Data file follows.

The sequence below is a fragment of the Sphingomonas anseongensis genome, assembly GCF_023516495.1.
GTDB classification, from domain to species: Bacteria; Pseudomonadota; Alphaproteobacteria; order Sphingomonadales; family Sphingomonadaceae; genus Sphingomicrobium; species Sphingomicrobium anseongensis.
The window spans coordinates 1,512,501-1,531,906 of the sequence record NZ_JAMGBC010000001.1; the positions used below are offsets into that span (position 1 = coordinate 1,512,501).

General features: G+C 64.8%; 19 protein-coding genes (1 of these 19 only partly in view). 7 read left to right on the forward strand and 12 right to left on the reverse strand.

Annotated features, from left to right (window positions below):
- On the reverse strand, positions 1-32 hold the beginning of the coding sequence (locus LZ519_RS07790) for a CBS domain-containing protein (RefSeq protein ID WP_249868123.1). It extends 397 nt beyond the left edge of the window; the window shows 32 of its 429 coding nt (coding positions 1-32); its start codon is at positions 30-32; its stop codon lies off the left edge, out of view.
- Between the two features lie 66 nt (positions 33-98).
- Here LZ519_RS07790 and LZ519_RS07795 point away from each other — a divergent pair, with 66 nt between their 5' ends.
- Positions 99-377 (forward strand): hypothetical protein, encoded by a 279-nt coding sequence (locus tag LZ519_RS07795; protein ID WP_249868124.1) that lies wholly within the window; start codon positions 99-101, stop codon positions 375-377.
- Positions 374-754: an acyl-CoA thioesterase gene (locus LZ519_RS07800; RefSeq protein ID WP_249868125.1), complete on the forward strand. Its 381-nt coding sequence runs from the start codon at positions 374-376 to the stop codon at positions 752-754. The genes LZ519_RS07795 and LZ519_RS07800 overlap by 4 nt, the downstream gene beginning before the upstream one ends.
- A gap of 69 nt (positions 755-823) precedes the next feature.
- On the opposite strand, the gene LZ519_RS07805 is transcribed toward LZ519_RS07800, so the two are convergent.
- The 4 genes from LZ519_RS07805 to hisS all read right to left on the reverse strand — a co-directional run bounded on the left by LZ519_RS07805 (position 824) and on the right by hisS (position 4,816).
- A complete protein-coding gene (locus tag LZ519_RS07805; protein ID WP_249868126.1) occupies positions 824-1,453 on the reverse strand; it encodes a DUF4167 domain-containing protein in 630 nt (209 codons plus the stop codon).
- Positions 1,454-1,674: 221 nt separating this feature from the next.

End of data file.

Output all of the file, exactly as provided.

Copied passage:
The sequence below is a fragment of the Sphingomonas anseongensis genome, assembly GCF_023516495.1.
GTDB classification, from domain to species: Bacteria; Pseudomonadota; Alphaproteobacteria; order Sphingomonadales; family Sphingomonadaceae; genus Sphingomicrobium; species Sphingomicrobium anseongensis.
The window spans coordinates 1,512,501-1,531,906 of the sequence record NZ_JAMGBC010000001.1; the positions used below are offsets into that span (position 1 = coordinate 1,512,501).

General features: G+C 64.8%; 19 protein-coding genes (1 of these 19 only partly in view). 7 read left to right on the forward strand and 12 right to left on the reverse strand.

Annotated features, from left to right (window positions below):
- On the reverse strand, positions 1-32 hold the beginning of the coding sequence (locus LZ519_RS07790) for a CBS domain-containing protein (RefSeq protein ID WP_249868123.1). It extends 397 nt beyond the left edge of the window; the window shows 32 of its 429 coding nt (coding positions 1-32); its start codon is at positions 30-32; its stop codon lies off the left edge, out of view.
- Between the two features lie 66 nt (positions 33-98).
- Here LZ519_RS07790 and LZ519_RS07795 point away from each other — a divergent pair, with 66 nt between their 5' ends.
- Positions 99-377 (forward strand): hypothetical protein, encoded by a 279-nt coding sequence (locus tag LZ519_RS07795; protein ID WP_249868124.1) that lies wholly within the window; start codon positions 99-101, stop codon positions 375-377.
- Positions 374-754: an acyl-CoA thioesterase gene (locus LZ519_RS07800; RefSeq protein ID WP_249868125.1), complete on the forward strand. Its 381-nt coding sequence runs from the start codon at positions 374-376 to the stop codon at positions 752-754. The genes LZ519_RS07795 and LZ519_RS07800 overlap by 4 nt, the downstream gene beginning before the upstream one ends.
- A gap of 69 nt (positions 755-823) precedes the next feature.
- On the opposite strand, the gene LZ519_RS07805 is transcribed toward LZ519_RS07800, so the two are convergent.
- The 4 genes from LZ519_RS07805 to hisS all read right to left on the reverse strand — a co-directional run bounded on the left by LZ519_RS07805 (position 824) and on the right by hisS (position 4,816).
- A complete protein-coding gene (locus tag LZ519_RS07805; protein ID WP_249868126.1) occupies positions 824-1,453 on the reverse strand; it encodes a DUF4167 domain-containing protein in 630 nt (209 codons plus the stop codon).
- Positions 1,454-1,674: 221 nt separating this feature from the next.